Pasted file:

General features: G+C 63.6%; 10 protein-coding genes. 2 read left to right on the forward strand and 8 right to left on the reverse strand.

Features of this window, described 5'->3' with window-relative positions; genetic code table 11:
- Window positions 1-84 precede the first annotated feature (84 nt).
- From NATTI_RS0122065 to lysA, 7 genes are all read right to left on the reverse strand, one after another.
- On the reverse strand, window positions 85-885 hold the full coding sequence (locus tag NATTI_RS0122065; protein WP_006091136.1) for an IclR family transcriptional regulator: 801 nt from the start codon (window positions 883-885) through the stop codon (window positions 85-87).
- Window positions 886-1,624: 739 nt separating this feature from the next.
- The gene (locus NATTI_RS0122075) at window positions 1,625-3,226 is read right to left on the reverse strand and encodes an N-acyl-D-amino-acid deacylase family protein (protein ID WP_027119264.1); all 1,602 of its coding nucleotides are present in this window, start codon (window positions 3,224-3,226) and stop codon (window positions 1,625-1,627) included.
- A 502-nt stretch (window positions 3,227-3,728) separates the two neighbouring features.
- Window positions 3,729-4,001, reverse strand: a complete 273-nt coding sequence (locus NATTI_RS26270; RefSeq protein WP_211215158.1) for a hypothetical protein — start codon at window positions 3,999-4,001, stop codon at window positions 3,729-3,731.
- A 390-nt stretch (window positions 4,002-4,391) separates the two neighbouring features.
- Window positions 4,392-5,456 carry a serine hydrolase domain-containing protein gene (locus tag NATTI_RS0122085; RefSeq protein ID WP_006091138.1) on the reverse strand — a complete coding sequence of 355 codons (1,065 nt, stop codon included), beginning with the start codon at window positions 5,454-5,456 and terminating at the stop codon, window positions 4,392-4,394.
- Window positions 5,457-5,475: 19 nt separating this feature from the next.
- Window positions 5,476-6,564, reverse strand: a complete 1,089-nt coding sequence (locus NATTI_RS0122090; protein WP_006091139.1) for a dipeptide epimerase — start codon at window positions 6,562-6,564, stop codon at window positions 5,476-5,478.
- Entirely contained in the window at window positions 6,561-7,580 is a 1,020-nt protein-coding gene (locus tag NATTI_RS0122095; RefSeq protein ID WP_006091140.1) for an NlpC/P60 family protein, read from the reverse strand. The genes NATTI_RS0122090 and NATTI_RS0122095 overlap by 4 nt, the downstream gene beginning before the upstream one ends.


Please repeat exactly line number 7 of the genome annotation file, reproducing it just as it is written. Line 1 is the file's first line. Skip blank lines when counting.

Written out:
- The gene (locus NATTI_RS0122075) at window positions 1,625-3,226 is read right to left on the reverse strand and encodes an N-acyl-D-amino-acid deacylase family protein (protein ID WP_027119264.1); all 1,602 of its coding nucleotides are present in this window, start codon (window positions 3,224-3,226) and stop codon (window positions 1,625-1,627) included.